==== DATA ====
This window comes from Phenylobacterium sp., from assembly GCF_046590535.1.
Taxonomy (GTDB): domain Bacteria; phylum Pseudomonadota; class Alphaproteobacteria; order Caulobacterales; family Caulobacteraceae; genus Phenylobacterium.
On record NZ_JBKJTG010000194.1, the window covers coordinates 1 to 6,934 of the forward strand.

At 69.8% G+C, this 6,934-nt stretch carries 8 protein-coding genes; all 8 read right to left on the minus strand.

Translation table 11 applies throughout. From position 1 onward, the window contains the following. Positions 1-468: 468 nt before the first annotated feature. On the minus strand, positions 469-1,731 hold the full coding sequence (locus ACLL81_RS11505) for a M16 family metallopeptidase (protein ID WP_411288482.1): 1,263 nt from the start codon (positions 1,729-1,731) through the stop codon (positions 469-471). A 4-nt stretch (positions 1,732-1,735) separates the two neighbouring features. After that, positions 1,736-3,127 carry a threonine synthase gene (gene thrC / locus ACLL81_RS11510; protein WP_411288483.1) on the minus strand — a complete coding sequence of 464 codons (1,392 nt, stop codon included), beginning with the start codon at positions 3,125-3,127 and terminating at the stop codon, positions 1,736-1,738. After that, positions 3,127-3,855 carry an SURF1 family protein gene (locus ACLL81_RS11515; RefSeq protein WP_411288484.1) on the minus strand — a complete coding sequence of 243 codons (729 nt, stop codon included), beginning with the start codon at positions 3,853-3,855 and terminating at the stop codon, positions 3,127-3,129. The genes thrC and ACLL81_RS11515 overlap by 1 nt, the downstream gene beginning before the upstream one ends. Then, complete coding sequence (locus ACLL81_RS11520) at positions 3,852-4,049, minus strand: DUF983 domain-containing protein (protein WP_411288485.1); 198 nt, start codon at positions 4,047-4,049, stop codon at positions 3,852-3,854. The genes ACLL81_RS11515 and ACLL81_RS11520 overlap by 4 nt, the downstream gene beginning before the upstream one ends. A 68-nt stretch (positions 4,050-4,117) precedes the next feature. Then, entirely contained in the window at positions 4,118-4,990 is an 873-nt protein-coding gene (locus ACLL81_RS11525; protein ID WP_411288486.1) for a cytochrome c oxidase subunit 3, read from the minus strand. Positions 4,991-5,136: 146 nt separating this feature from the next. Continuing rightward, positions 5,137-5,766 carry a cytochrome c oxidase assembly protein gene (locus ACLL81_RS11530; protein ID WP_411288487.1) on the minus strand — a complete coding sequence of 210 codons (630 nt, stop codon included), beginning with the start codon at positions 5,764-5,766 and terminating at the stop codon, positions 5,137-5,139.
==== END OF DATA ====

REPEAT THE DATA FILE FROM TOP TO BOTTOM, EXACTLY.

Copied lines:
This window comes from Phenylobacterium sp., from assembly GCF_046590535.1.
Taxonomy (GTDB): domain Bacteria; phylum Pseudomonadota; class Alphaproteobacteria; order Caulobacterales; family Caulobacteraceae; genus Phenylobacterium.
On record NZ_JBKJTG010000194.1, the window covers coordinates 1 to 6,934 of the forward strand.

At 69.8% G+C, this 6,934-nt stretch carries 8 protein-coding genes; all 8 read right to left on the minus strand.

Translation table 11 applies throughout. From position 1 onward, the window contains the following. Positions 1-468: 468 nt before the first annotated feature. On the minus strand, positions 469-1,731 hold the full coding sequence (locus ACLL81_RS11505) for a M16 family metallopeptidase (protein ID WP_411288482.1): 1,263 nt from the start codon (positions 1,729-1,731) through the stop codon (positions 469-471). A 4-nt stretch (positions 1,732-1,735) separates the two neighbouring features. After that, positions 1,736-3,127 carry a threonine synthase gene (gene thrC / locus ACLL81_RS11510; protein WP_411288483.1) on the minus strand — a complete coding sequence of 464 codons (1,392 nt, stop codon included), beginning with the start codon at positions 3,125-3,127 and terminating at the stop codon, positions 1,736-1,738. After that, positions 3,127-3,855 carry an SURF1 family protein gene (locus ACLL81_RS11515; RefSeq protein WP_411288484.1) on the minus strand — a complete coding sequence of 243 codons (729 nt, stop codon included), beginning with the start codon at positions 3,853-3,855 and terminating at the stop codon, positions 3,127-3,129. The genes thrC and ACLL81_RS11515 overlap by 1 nt, the downstream gene beginning before the upstream one ends. Then, complete coding sequence (locus ACLL81_RS11520) at positions 3,852-4,049, minus strand: DUF983 domain-containing protein (protein WP_411288485.1); 198 nt, start codon at positions 4,047-4,049, stop codon at positions 3,852-3,854. The genes ACLL81_RS11515 and ACLL81_RS11520 overlap by 4 nt, the downstream gene beginning before the upstream one ends. A 68-nt stretch (positions 4,050-4,117) precedes the next feature. Then, entirely contained in the window at positions 4,118-4,990 is an 873-nt protein-coding gene (locus ACLL81_RS11525; protein ID WP_411288486.1) for a cytochrome c oxidase subunit 3, read from the minus strand. Positions 4,991-5,136: 146 nt separating this feature from the next. Continuing rightward, positions 5,137-5,766 carry a cytochrome c oxidase assembly protein gene (locus ACLL81_RS11530; protein ID WP_411288487.1) on the minus strand — a complete coding sequence of 210 codons (630 nt, stop codon included), beginning with the start codon at positions 5,764-5,766 and terminating at the stop codon, positions 5,137-5,139.